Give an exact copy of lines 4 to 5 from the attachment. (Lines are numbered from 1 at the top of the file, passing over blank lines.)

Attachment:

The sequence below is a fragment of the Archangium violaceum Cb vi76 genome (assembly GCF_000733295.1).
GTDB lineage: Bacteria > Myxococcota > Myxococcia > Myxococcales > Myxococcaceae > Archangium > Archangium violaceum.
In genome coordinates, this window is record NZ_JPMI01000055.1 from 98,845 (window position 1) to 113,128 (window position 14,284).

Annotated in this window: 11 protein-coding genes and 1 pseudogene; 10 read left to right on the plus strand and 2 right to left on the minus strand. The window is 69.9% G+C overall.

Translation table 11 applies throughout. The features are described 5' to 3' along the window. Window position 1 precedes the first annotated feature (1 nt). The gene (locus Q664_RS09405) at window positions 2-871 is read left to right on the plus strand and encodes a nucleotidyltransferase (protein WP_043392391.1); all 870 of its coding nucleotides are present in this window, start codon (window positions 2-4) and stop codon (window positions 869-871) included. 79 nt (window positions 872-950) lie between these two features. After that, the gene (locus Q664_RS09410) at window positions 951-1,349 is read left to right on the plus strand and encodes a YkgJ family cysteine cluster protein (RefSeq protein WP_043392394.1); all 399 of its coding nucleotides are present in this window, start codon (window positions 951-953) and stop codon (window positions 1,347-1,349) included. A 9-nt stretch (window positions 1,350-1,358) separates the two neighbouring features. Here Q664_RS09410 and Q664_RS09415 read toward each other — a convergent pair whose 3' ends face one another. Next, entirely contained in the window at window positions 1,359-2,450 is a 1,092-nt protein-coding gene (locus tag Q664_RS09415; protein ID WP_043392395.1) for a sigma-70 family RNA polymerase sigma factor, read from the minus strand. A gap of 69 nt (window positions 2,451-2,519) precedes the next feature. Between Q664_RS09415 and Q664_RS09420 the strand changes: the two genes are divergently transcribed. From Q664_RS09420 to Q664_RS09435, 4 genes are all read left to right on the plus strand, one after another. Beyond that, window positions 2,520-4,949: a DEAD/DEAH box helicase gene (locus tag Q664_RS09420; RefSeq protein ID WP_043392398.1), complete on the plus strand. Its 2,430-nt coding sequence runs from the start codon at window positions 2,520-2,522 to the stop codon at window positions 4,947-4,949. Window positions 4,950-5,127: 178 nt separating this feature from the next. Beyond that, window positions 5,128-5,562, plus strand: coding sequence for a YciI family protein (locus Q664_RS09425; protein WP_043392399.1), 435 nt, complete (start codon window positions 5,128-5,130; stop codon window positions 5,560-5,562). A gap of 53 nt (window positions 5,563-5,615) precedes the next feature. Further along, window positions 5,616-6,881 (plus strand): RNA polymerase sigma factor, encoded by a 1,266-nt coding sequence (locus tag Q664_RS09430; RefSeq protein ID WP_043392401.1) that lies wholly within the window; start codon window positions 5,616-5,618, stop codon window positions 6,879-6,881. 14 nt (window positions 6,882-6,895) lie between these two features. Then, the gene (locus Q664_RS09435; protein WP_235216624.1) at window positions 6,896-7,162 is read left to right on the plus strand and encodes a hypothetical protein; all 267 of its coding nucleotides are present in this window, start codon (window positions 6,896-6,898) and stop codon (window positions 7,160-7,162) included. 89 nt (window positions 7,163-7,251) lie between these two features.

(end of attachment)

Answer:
Annotated in this window: 11 protein-coding genes and 1 pseudogene; 10 read left to right on the plus strand and 2 right to left on the minus strand. The window is 69.9% G+C overall.

Translation table 11 applies throughout. The features are described 5' to 3' along the window. Window position 1 precedes the first annotated feature (1 nt). The gene (locus Q664_RS09405) at window positions 2-871 is read left to right on the plus strand and encodes a nucleotidyltransferase (protein WP_043392391.1); all 870 of its coding nucleotides are present in this window, start codon (window positions 2-4) and stop codon (window positions 869-871) included. 79 nt (window positions 872-950) lie between these two features. After that, the gene (locus Q664_RS09410) at window positions 951-1,349 is read left to right on the plus strand and encodes a YkgJ family cysteine cluster protein (RefSeq protein WP_043392394.1); all 399 of its coding nucleotides are present in this window, start codon (window positions 951-953) and stop codon (window positions 1,347-1,349) included. A 9-nt stretch (window positions 1,350-1,358) separates the two neighbouring features. Here Q664_RS09410 and Q664_RS09415 read toward each other — a convergent pair whose 3' ends face one another. Next, entirely contained in the window at window positions 1,359-2,450 is a 1,092-nt protein-coding gene (locus tag Q664_RS09415; protein ID WP_043392395.1) for a sigma-70 family RNA polymerase sigma factor, read from the minus strand. A gap of 69 nt (window positions 2,451-2,519) precedes the next feature. Between Q664_RS09415 and Q664_RS09420 the strand changes: the two genes are divergently transcribed. From Q664_RS09420 to Q664_RS09435, 4 genes are all read left to right on the plus strand, one after another. Beyond that, window positions 2,520-4,949: a DEAD/DEAH box helicase gene (locus tag Q664_RS09420; RefSeq protein ID WP_043392398.1), complete on the plus strand. Its 2,430-nt coding sequence runs from the start codon at window positions 2,520-2,522 to the stop codon at window positions 4,947-4,949. Window positions 4,950-5,127: 178 nt separating this feature from the next. Beyond that, window positions 5,128-5,562, plus strand: coding sequence for a YciI family protein (locus Q664_RS09425; protein WP_043392399.1), 435 nt, complete (start codon window positions 5,128-5,130; stop codon window positions 5,560-5,562). A gap of 53 nt (window positions 5,563-5,615) precedes the next feature. Further along, window positions 5,616-6,881 (plus strand): RNA polymerase sigma factor, encoded by a 1,266-nt coding sequence (locus tag Q664_RS09430; RefSeq protein ID WP_043392401.1) that lies wholly within the window; start codon window positions 5,616-5,618, stop codon window positions 6,879-6,881. 14 nt (window positions 6,882-6,895) lie between these two features. Then, the gene (locus Q664_RS09435; protein WP_235216624.1) at window positions 6,896-7,162 is read left to right on the plus strand and encodes a hypothetical protein; all 267 of its coding nucleotides are present in this window, start codon (window positions 6,896-6,898) and stop codon (window positions 7,160-7,162) included. 89 nt (window positions 7,163-7,251) lie between these two features.